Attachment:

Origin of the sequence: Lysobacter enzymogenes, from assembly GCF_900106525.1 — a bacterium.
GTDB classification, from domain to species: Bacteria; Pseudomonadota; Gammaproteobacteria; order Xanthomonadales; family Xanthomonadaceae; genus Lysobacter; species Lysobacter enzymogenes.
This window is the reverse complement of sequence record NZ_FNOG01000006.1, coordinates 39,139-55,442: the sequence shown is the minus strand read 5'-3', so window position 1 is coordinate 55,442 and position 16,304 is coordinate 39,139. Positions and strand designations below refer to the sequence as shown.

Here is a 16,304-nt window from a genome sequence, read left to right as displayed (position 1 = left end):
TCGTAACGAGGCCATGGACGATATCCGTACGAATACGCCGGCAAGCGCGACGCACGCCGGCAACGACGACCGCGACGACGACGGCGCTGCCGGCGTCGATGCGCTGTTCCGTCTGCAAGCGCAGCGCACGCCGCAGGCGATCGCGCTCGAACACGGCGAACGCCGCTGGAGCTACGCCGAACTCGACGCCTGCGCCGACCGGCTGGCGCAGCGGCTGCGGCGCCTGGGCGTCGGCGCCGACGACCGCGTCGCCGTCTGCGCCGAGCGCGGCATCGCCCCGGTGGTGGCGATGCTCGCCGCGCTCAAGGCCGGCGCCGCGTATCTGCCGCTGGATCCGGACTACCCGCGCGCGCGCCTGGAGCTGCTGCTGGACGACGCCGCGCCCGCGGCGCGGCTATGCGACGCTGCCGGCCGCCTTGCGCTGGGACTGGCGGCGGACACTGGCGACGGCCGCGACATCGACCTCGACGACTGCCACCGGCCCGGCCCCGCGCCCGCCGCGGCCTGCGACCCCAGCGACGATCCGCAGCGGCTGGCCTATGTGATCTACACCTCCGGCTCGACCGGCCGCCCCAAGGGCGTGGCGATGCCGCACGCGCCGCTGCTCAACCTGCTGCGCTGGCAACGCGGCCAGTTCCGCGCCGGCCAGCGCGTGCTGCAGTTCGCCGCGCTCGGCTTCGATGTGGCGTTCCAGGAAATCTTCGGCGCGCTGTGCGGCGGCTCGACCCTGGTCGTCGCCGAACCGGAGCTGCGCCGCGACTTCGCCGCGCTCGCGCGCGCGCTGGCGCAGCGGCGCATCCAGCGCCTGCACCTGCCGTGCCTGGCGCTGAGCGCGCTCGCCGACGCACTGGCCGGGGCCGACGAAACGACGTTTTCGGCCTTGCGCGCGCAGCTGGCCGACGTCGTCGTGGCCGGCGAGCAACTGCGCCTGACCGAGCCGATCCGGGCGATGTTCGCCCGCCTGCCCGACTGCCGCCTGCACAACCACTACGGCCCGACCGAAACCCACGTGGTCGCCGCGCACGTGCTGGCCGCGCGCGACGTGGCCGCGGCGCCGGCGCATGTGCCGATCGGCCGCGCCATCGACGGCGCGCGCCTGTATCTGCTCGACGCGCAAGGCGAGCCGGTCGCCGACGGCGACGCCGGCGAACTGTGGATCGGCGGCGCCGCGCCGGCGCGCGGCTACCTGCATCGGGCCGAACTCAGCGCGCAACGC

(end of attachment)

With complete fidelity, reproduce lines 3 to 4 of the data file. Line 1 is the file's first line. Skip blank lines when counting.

This window is the reverse complement of sequence record NZ_FNOG01000006.1, coordinates 39,139-55,442: the sequence shown is the minus strand read 5'-3', so window position 1 is coordinate 55,442 and position 16,304 is coordinate 39,139. Positions and strand designations below refer to the sequence as shown.

Here is a 16,304-nt window from a genome sequence, read left to right as displayed (position 1 = left end):